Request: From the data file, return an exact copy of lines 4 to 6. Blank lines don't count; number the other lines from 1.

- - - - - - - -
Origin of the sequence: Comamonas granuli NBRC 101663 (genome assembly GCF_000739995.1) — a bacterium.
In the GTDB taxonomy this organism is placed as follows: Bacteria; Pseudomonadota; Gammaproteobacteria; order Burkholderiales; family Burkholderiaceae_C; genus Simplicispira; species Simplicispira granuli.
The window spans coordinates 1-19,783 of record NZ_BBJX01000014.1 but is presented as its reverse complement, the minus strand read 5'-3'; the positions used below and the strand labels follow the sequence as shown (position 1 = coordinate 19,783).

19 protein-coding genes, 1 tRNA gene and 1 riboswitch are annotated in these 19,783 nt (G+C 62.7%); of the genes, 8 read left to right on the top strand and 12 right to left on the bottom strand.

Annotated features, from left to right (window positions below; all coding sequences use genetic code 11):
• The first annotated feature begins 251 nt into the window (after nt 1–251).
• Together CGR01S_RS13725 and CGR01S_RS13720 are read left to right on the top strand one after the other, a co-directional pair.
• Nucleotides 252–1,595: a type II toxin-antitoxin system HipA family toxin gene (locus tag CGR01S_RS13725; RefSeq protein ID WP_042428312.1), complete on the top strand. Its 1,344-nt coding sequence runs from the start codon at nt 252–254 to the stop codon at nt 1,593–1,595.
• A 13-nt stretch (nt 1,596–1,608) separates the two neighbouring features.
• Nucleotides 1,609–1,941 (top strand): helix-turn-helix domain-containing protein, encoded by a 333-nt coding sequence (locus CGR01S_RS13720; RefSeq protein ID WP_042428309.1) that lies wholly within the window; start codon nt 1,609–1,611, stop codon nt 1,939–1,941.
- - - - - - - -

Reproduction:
19 protein-coding genes, 1 tRNA gene and 1 riboswitch are annotated in these 19,783 nt (G+C 62.7%); of the genes, 8 read left to right on the top strand and 12 right to left on the bottom strand.

Annotated features, from left to right (window positions below; all coding sequences use genetic code 11):
• The first annotated feature begins 251 nt into the window (after nt 1–251).